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Introduction


More than three thousand years ago, according to the Bible, an event happened that formed the basis of western civilization. Here’s how the King James translation of the Hebrew Bible describes it

And it came to pass on the third day in the morning, that there were thunders and lightnings, and a thick cloud upon the mount, and the voice of the trumpet exceeding loud; so that all the people that was in the camp trembled.

And Moses brought forth the people out of the camp to meet with God; and they stood at the nether part of the mount. And mount Sinai was altogether on a smoke, because the LORD descended upon it in fire: and the smoke thereof ascended as the smoke of a furnace, and the whole mount quaked greatly.

And when the voice of the trumpet sounded long, and waxed louder and louder, Moses spake, and God answered him by a voice. And the LORD came down upon mount Sinai, on the top of the mount: and the LORD called Moses up to the top of the mount; and Moses went up. And the LORD said unto Moses, Go down, charge the people, lest they break through unto the LORD to gaze, and many of them perish. And let the priests also, which come near to the LORD, sanctify themselves, lest the LORD break forth upon them. And Moses said unto the LORD, The people cannot come up to mount Sinai: for thou chargedst us, saying, Set bounds about the mount, and sanctify it. And the LORD said unto him, Away, get thee down, and thou shalt come up, thou, and Aaron with thee: but let not the priests and the people break through to come up unto the LORD, lest he break forth upon them. So Moses went down unto the people, and spake unto them.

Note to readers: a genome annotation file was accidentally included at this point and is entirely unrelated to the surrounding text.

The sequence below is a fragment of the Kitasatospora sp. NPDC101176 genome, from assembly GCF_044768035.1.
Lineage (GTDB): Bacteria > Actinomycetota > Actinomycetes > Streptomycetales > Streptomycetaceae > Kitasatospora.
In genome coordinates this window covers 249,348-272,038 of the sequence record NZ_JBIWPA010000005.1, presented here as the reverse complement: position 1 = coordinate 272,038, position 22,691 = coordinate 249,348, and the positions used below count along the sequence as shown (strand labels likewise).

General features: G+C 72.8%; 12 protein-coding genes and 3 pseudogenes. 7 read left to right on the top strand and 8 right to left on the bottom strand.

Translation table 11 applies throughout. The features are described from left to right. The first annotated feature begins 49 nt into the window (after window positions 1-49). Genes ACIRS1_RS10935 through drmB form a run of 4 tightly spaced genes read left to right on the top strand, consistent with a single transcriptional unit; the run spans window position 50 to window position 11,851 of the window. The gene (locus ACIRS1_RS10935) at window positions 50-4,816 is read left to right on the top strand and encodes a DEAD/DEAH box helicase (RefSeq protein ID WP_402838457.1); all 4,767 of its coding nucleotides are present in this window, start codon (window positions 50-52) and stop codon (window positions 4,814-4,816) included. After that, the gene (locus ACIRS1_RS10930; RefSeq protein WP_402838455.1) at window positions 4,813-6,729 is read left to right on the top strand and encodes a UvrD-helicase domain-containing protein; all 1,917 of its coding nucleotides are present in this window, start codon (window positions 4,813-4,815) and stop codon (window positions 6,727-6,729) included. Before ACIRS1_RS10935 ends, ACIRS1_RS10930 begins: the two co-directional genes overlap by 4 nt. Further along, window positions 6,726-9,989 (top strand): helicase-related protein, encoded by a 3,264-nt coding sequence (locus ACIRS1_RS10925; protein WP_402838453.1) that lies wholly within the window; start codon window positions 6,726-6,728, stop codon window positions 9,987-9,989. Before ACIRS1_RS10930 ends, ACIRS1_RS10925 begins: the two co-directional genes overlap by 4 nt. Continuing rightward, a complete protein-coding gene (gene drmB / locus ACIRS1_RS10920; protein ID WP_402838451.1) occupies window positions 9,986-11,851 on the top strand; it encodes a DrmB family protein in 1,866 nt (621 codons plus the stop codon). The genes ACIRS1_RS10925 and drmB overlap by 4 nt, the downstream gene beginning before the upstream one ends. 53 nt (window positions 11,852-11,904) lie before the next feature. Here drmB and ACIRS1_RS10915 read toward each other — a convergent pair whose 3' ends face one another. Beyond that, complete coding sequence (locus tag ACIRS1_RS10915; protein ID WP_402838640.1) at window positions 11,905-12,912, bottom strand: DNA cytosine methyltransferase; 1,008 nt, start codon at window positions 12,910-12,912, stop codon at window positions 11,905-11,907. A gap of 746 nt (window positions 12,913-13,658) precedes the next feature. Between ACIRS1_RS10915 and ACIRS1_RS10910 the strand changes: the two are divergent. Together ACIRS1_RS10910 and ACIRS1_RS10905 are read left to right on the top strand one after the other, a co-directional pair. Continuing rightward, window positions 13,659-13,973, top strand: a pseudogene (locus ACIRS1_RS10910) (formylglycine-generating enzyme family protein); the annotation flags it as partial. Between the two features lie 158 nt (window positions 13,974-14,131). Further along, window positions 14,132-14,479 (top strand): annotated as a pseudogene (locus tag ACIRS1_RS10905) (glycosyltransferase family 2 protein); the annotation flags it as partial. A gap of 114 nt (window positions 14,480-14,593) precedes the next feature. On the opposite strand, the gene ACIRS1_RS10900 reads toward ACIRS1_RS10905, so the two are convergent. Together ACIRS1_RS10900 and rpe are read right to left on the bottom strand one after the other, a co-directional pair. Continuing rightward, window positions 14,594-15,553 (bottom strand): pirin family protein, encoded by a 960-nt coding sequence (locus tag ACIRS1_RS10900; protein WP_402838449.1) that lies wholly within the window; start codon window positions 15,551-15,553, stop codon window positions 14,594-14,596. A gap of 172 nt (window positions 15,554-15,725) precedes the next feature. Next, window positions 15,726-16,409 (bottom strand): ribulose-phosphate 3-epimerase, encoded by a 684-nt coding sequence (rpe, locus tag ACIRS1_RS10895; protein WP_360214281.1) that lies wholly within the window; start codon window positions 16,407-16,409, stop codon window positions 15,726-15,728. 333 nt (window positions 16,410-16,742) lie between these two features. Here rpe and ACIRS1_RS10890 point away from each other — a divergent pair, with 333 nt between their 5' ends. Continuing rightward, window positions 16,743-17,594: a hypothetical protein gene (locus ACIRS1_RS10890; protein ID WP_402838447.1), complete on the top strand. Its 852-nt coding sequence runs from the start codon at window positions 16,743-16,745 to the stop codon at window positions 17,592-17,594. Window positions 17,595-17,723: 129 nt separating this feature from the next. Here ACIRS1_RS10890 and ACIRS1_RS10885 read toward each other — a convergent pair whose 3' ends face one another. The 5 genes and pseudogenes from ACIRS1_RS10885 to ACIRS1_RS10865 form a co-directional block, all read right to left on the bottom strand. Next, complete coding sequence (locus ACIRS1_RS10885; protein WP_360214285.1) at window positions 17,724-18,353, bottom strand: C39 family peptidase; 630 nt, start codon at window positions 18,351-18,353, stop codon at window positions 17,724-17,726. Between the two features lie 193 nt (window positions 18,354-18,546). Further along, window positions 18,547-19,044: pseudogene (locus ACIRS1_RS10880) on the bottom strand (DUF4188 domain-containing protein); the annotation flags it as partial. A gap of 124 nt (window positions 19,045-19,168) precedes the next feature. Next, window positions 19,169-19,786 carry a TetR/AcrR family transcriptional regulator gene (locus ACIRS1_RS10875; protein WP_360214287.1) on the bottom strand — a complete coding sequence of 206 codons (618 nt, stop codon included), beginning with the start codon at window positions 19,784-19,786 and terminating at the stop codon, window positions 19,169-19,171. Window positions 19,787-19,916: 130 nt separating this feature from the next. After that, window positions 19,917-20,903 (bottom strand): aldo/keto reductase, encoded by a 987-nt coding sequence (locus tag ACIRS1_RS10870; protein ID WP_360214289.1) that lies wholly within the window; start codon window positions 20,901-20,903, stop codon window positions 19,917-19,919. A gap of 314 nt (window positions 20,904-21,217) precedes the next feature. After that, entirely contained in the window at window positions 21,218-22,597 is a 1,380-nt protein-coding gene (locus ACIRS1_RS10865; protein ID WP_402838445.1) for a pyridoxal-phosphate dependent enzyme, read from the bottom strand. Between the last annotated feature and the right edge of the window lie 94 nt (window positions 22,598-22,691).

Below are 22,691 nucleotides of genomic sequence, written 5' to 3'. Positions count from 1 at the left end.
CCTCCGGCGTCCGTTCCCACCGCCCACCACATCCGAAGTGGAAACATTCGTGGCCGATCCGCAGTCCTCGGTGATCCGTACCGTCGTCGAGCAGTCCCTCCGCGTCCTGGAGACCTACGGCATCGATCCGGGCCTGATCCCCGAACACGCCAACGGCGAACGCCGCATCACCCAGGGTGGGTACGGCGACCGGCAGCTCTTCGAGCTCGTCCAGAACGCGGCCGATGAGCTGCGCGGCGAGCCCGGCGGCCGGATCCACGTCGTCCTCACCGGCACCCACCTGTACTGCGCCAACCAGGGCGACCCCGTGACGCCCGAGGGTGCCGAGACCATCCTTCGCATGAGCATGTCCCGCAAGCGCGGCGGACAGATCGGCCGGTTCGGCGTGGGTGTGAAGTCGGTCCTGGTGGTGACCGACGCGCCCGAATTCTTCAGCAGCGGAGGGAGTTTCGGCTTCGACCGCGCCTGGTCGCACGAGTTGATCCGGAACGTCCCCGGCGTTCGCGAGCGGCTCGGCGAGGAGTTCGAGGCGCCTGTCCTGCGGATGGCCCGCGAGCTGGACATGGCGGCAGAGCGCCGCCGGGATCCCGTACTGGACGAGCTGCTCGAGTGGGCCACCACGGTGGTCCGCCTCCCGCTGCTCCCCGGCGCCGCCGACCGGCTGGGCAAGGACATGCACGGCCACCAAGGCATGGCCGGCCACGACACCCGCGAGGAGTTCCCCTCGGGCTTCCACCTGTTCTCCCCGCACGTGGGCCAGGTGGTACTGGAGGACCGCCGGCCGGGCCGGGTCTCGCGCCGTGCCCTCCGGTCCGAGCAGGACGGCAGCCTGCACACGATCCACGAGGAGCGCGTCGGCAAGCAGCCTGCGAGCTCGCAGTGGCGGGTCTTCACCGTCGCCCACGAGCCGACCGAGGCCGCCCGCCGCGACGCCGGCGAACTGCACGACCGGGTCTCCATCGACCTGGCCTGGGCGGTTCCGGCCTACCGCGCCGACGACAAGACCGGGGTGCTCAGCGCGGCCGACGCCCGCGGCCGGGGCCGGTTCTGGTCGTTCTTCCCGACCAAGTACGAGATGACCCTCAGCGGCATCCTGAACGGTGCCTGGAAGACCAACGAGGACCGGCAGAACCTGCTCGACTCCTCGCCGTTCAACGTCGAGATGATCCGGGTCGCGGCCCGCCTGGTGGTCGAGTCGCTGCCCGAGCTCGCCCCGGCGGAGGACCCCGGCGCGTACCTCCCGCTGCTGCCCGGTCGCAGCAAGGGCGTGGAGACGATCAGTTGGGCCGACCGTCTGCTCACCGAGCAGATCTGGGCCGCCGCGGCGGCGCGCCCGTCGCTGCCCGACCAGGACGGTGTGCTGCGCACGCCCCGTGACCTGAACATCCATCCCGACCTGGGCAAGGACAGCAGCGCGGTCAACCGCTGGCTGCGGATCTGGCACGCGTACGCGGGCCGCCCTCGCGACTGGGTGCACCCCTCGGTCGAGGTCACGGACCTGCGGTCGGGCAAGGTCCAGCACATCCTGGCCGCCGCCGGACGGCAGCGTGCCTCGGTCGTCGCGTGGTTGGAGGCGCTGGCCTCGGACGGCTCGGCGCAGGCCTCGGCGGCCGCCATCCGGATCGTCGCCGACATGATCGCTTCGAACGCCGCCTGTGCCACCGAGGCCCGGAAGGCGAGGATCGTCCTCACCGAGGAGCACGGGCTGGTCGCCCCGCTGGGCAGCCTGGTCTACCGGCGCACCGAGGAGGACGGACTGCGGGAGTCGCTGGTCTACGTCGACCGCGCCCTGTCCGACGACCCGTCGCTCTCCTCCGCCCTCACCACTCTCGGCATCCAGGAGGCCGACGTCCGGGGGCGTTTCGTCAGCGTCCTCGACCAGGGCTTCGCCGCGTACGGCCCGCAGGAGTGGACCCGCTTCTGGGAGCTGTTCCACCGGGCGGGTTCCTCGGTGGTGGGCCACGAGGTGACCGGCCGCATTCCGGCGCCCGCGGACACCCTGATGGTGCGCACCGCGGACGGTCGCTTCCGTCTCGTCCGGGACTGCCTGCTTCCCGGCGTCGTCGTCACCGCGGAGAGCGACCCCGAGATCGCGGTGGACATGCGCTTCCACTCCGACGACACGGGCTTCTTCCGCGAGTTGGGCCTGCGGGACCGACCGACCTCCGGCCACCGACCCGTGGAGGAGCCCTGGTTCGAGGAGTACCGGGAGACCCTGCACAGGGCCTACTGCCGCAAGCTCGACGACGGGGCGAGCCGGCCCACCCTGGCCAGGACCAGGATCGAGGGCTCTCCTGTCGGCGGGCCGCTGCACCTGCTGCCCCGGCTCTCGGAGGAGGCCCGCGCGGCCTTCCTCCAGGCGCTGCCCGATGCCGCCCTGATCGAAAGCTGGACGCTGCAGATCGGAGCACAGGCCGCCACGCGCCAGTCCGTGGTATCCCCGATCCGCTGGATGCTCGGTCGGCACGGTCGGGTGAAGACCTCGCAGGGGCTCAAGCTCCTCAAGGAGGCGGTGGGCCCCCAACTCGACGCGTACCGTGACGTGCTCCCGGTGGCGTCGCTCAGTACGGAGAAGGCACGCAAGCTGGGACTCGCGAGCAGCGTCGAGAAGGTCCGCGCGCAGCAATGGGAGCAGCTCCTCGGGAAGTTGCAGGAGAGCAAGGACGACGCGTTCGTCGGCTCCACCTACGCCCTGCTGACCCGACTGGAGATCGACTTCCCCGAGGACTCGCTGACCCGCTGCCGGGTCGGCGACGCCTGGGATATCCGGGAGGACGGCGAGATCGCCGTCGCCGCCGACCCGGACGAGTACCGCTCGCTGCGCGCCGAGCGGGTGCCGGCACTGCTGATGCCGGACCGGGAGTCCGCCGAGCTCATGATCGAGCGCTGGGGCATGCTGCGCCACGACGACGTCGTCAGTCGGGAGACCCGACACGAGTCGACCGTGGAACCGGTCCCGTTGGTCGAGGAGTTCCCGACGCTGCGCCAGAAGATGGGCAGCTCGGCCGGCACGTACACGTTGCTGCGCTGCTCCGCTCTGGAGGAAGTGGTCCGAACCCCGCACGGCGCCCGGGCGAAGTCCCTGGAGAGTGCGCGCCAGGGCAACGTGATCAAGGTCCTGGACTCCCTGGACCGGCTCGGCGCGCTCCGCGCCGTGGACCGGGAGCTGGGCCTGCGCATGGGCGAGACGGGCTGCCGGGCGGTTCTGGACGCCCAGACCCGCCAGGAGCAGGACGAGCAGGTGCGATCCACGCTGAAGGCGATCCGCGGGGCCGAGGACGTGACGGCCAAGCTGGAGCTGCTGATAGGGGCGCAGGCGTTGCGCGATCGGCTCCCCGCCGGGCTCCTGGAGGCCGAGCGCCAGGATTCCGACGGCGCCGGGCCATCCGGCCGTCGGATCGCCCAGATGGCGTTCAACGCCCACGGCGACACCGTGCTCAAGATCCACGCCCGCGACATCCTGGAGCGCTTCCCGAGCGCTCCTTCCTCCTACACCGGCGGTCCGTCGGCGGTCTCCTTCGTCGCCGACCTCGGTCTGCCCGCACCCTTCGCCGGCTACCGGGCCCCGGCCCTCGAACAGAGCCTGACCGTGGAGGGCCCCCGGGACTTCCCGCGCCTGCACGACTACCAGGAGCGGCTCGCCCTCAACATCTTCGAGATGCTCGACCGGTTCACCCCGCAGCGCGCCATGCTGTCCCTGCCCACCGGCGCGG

What follows is the Ten Commandments.

This scene is the most dramatic story in the Bible and possibly the most dramatic and important story ever written.  On that fateful day, the Judeo/Christian/Moslem religion was born.

But sadly, historians, even those using the most advanced research techniques have not been able to find any conclusive evidence that this event actually occurred. We can only guess at the location of Mount Sinai, the route that the Hebrews took from the Sea of Reeds, the battles that they fought with Amalek and others. Sadly, although the Egyptians were very meticulous in preserving other historical records, there is no record that the Hebrews were ever slaves in Egypt.

Even the name Hebrews is vague in its origins. In the original Hebrew language the name is Ivri, the plural being Ivrim which means the people from over there, possibly, “The people from the other side of the Jordan”.

Although the location of the grave of Rachel has been identified by religious Jews, no skeletal remains have been found and there is no DNA evidence that verifies even the existence of Rachel or Abraham or Isaac or Jacob.

Today, with the popular acceptance of the theory of evolution, all but the most rigid creationists look upon the story of Adam and Eve as an allegory. And then there’s the story of Noah and the flood. The Bible tells us that the earth was destroyed but there is no evidence of there ever having been a flood of such magnitude anywhere on earth.

There is not one thing in the ancient Bible that can be authenticated through objective scientific means. There is no reliable evidence, either physical or historical to confirm that any of the events that are reported in the first books of the Bible ever actually happened. None of the Biblical stories on which the Judeo-Christian religions are based have been authenticated by any historically acceptable means.